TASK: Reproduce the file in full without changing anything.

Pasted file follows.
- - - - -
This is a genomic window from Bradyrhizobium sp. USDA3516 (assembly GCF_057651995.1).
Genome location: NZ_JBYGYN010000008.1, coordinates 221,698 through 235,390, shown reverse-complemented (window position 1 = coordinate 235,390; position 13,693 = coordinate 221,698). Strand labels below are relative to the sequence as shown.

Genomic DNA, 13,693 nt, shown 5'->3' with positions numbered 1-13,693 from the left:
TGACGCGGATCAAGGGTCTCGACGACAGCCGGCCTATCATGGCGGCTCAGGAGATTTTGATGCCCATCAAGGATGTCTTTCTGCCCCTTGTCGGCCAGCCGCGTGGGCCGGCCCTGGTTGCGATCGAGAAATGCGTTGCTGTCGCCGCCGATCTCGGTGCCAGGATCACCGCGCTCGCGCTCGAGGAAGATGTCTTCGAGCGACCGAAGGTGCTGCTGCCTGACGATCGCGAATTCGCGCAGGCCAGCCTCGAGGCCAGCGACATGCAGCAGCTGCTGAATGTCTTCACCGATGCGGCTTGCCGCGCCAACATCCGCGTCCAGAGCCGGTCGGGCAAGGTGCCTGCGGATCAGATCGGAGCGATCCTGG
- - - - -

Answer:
This is a genomic window from Bradyrhizobium sp. USDA3516 (assembly GCF_057651995.1).
Genome location: NZ_JBYGYN010000008.1, coordinates 221,698 through 235,390, shown reverse-complemented (window position 1 = coordinate 235,390; position 13,693 = coordinate 221,698). Strand labels below are relative to the sequence as shown.

Genomic DNA, 13,693 nt, shown 5'->3' with positions numbered 1-13,693 from the left:
TGACGCGGATCAAGGGTCTCGACGACAGCCGGCCTATCATGGCGGCTCAGGAGATTTTGATGCCCATCAAGGATGTCTTTCTGCCCCTTGTCGGCCAGCCGCGTGGGCCGGCCCTGGTTGCGATCGAGAAATGCGTTGCTGTCGCCGCCGATCTCGGTGCCAGGATCACCGCGCTCGCGCTCGAGGAAGATGTCTTCGAGCGACCGAAGGTGCTGCTGCCTGACGATCGCGAATTCGCGCAGGCCAGCCTCGAGGCCAGCGACATGCAGCAGCTGCTGAATGTCTTCACCGATGCGGCTTGCCGCGCCAACATCCGCGTCCAGAGCCGGTCGGGCAAGGTGCCTGCGGATCAGATCGGAGCGATCCTGG